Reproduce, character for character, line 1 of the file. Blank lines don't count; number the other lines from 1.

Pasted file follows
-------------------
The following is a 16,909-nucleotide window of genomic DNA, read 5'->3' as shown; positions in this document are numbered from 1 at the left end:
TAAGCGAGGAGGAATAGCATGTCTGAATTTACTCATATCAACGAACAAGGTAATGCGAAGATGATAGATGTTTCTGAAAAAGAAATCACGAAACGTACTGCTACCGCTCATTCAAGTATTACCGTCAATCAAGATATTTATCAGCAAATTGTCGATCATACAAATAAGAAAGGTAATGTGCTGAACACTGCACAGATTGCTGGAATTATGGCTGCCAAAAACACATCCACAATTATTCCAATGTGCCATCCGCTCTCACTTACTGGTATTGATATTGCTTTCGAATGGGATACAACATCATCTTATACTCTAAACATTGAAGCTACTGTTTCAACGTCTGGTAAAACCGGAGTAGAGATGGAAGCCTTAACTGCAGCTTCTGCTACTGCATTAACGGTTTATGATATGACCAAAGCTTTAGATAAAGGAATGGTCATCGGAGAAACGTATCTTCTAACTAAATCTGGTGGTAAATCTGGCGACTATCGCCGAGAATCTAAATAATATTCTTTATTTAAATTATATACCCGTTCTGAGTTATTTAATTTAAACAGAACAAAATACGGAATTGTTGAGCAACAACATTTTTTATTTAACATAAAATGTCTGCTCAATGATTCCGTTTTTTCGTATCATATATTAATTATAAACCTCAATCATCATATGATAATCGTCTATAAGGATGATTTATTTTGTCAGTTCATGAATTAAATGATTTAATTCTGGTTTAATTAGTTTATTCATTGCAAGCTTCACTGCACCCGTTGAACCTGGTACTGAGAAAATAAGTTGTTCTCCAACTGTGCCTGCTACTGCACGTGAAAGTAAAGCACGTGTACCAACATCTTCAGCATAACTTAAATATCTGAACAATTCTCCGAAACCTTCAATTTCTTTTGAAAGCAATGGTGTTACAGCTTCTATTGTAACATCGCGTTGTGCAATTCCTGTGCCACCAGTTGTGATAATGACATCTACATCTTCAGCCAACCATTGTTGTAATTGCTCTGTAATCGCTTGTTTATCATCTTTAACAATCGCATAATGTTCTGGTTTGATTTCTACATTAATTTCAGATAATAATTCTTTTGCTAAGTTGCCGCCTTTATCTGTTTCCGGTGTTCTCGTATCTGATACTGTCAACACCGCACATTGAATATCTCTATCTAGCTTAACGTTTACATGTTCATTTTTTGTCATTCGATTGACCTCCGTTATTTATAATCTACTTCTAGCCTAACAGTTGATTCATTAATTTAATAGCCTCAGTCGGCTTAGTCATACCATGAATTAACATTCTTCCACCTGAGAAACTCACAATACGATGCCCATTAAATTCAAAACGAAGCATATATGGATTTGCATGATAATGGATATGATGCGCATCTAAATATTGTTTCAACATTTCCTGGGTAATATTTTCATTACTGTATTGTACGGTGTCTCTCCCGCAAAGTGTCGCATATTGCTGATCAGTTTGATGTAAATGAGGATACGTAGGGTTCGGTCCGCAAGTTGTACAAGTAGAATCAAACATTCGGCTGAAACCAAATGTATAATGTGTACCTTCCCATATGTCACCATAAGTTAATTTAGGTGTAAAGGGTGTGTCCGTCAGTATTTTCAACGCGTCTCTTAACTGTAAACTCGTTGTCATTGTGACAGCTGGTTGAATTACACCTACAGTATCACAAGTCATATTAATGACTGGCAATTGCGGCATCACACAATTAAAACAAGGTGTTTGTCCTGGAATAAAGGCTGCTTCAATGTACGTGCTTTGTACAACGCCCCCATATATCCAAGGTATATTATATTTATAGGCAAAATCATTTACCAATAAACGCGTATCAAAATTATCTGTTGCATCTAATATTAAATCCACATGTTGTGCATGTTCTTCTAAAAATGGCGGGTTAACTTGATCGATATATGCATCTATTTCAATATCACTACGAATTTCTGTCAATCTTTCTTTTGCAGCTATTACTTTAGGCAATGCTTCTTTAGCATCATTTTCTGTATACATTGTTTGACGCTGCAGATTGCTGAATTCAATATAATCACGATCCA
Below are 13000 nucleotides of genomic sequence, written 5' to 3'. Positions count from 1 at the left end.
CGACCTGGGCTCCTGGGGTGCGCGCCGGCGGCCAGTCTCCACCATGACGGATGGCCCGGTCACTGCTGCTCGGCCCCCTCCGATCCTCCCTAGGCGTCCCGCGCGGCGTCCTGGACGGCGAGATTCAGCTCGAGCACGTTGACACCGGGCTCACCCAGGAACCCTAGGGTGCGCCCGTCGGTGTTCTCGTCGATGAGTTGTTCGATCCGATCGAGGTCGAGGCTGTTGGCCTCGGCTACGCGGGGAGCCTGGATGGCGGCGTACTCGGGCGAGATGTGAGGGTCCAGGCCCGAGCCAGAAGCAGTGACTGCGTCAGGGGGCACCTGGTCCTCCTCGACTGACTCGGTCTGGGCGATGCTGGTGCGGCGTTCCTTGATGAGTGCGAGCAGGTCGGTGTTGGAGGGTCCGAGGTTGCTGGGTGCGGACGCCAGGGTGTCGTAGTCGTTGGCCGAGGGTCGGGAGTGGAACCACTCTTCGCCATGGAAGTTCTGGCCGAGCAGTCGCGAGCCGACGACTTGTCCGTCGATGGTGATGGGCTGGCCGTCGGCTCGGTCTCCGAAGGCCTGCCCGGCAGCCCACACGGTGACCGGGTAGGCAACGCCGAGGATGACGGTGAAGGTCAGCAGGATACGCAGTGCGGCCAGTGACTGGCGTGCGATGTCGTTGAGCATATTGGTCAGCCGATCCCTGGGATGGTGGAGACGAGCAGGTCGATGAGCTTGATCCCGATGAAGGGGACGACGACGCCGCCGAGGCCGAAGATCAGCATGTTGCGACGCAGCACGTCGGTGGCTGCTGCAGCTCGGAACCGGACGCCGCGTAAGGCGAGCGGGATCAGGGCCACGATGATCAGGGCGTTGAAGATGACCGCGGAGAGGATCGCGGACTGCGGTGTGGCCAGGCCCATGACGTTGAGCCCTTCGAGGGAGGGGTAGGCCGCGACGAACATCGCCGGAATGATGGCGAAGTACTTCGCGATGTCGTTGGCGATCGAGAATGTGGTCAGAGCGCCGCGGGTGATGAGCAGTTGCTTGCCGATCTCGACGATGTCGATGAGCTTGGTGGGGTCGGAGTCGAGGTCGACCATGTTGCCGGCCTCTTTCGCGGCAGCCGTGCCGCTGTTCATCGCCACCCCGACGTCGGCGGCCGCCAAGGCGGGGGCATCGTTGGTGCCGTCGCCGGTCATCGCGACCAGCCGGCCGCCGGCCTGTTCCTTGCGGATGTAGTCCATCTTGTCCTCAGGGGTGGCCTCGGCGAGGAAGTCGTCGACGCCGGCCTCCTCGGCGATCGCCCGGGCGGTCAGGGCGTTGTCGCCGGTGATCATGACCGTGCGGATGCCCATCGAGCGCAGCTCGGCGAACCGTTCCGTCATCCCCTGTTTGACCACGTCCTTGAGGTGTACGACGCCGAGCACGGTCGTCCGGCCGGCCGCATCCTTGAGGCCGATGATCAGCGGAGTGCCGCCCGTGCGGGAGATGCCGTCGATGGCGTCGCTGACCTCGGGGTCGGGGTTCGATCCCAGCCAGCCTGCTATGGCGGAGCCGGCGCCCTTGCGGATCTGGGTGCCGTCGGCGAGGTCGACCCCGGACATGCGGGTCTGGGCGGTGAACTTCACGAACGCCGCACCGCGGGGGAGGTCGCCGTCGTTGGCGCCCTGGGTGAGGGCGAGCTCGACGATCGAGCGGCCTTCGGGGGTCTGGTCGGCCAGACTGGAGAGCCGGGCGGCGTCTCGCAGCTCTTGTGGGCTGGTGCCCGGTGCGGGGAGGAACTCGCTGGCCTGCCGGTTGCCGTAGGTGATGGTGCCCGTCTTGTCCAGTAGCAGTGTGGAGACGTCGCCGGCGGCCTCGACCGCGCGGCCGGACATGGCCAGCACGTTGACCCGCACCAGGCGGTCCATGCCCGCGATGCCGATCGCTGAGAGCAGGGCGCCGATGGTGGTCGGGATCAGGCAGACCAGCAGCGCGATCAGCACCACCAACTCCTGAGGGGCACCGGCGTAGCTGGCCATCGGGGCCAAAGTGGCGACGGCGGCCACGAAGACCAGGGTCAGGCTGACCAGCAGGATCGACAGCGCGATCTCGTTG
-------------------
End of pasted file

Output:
The following is a 16,909-nucleotide window of genomic DNA, read 5'->3' as shown; positions in this document are numbered from 1 at the left end: